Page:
This morning my number one daughter (N1D) told me that she hates me. That I’m the worst mother in the world. I am never her friend. And, I never listen to her. Automatically, waves of guilt surrounded me. I tried to remain strong and talk her through it, but I ended up crying – in front of her – and this only made her sob harder. I was tired. I was sore. She asked me, between sobs, why I was crying. I replied that she had hurt my feelings. And, of course, I feel immense guilt. I work five days a week, study on Thursday nights at HKU, and once a month work on the weekends. My work is essential to who I am, what I believe in, and what I want my daughters to also grow up and stand steadfast to the world and humanity.
Later in the day, I sent a text to one of my helpers asking if N1D was in better spirits for school. J, my helper, replied that N1D was great – all had been forgotten. I responded to J, ‘Meanwhile she has broken my heart’. My other helper, M, had sent me a text telling me not to take N1D’s comments seriously because it is not true. She told me that her daughter, who lives in the Philippines, told her that she hates her mother forever because she always leaves her to go to Hong Kong to work and that M loves money more than her. And again, my world came to another crashing sob – at work.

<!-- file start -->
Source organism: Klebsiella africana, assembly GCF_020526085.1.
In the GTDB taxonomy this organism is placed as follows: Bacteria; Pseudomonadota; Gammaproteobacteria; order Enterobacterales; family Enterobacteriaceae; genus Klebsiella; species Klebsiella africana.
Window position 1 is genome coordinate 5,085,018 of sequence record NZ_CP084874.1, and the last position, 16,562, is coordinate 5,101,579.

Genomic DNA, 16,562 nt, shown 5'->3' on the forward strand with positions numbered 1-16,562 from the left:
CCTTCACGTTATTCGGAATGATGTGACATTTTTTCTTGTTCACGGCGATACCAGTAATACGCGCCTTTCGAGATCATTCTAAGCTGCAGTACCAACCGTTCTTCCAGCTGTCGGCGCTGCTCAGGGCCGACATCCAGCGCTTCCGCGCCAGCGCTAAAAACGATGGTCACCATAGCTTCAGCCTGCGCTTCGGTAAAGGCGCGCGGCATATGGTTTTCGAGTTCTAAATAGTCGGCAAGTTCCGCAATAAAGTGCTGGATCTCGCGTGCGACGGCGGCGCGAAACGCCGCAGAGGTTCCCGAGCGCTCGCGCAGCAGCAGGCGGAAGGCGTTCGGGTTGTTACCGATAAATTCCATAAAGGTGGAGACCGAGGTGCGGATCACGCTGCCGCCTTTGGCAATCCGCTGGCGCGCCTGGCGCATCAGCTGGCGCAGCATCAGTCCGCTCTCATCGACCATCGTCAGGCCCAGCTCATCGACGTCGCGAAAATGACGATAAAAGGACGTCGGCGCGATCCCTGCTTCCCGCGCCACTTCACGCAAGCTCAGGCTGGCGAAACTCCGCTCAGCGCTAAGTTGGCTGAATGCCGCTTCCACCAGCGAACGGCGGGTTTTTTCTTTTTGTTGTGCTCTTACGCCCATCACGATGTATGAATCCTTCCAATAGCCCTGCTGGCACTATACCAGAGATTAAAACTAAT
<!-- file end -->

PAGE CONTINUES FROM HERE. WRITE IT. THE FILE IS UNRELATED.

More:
The reality – once again – struck me. So many foreign domestic helpers in HK leave their dear loved ones at home. The heart ache those mothers must feel when they have to say goodbye. The hollow heart they must carry every day as they serve the families in HK who are whole – complete – together. And how lucky I am to have these two special women (J and M) in my life. And, in reality, how lucky my daughters are to have a present mother – in the same country.
What are the waves of guilt that come over you as a parent?
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